Nonfiction > Abraham Lincoln > Political Debates Between Lincoln and Douglas > Page 163
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Abraham Lincoln (1809–1865).  Political Debates Between Lincoln and Douglas  1897.
 
Page 163
 
 
  Q. 2. “I desire him to answer whether he stands pledged to-day, as he did in 1854, against the admission of any more Slave States into the Union, even if the people want them?”  6
  A. I do not now, nor ever did, stand pledged against the admission of any more Slave States into the Union.  7
  Q. 3. “I want to know whether he stands pledged against the admission of a new State into the Union with such a Constitution as the people of that State may see fit to make?”  8
  A. I do not stand pledged against the admission of a new State into the Union, with such a Constitution as the people of that State may see fit to make.  9
  Q. 4. “I want to know whether he stands to-day pledged to the abolition of slavery in the District of Columbia?”  10
  A. I do not stand to-day pledged to the abolition of slavery in the District of Columbia.  11
  Q. 5. “I desire him to answer whether he stands pledged to the prohibition of the slave-trade between the different States?”  12
  A. I do not stand pledged to the prohibition of the slavetrade between the different States.  13
  Q. 6. “I desire to know whether he stands pledged to prohibit slavery in all the Territories of the United States, North as well as South of the Missouri Compromise line?”  14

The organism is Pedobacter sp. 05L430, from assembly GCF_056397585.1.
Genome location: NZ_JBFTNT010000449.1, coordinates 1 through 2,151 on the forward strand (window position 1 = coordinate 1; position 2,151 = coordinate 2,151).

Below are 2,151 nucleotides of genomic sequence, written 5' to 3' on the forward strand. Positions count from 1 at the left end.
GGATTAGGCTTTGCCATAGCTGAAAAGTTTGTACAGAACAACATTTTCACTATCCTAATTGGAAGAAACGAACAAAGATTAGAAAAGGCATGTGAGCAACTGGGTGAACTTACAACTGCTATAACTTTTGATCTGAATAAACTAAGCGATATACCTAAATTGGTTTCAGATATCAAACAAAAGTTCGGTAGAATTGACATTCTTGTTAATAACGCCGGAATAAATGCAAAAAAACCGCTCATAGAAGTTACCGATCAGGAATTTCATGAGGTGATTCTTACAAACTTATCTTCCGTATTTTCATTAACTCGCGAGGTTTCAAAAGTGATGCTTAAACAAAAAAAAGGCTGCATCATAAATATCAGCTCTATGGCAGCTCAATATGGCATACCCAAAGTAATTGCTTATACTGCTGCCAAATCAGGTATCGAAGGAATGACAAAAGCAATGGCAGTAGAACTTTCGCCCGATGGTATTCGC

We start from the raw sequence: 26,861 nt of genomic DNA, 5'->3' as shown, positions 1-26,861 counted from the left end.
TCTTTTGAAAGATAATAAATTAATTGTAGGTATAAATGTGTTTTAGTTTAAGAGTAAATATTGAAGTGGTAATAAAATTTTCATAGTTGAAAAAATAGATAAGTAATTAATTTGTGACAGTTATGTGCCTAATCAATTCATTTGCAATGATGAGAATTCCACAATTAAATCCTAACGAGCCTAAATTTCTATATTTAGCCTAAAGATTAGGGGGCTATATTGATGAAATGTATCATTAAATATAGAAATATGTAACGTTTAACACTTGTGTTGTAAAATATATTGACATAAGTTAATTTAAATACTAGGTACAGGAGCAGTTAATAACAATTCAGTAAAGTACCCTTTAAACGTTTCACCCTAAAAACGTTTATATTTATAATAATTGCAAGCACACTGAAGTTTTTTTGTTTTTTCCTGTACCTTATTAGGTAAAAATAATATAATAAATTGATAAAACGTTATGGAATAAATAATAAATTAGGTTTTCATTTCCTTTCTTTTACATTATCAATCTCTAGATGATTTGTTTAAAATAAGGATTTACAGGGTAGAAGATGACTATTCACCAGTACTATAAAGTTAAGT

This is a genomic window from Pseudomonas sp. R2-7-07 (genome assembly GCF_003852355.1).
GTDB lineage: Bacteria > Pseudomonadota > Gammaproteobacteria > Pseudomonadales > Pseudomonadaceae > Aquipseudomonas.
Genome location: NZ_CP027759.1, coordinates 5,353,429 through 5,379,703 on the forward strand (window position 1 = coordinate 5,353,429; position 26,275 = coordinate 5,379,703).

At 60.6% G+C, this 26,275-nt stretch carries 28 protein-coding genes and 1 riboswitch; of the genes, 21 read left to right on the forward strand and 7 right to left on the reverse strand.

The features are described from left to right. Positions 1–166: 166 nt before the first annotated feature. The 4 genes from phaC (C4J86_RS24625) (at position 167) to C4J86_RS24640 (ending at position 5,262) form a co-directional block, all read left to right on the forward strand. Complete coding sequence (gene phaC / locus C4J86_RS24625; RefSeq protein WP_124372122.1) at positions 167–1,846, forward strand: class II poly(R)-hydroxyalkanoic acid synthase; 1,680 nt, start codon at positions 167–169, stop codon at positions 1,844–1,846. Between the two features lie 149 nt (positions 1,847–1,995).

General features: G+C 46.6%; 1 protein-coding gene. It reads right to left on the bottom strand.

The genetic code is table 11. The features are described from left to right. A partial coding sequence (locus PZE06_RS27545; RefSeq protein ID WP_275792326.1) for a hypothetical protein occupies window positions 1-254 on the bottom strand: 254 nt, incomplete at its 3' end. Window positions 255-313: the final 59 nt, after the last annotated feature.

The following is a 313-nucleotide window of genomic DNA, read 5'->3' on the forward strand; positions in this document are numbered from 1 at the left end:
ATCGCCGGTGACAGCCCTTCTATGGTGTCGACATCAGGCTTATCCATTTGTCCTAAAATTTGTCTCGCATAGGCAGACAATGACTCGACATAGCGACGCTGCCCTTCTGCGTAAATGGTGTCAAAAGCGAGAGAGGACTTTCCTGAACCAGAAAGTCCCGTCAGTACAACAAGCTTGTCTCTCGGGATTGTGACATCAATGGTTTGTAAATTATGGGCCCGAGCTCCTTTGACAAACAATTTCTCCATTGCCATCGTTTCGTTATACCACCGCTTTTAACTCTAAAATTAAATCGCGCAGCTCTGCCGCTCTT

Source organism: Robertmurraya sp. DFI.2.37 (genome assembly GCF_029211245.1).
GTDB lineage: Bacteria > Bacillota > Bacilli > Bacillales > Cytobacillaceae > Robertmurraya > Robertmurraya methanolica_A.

A. I am impliedly, if not expressly, pledged to a belief in the right and duty of Congress to prohibit slavery in all the United States Territories.  15
  Q. 7. “I desire him to answer whether he is opposed to the acquisition of any new territory unless slavery is first prohibited therein?”  16
  A. I am not generally opposed to honest acquisition of territory; and, in any given case, I would or would not oppose such acquisition, accordingly as I might think such acquisition would or would not aggravate the slavery question among ourselves.  17
  Now, my friends, it will be perceived upon an examination of these questions and answers, that so far I have only answered that I was not pledged to this, that or the other. The Judge has not framed his interrogatories to ask me anything more than this, and I have answered in strict accordance with the interrogatories,
 

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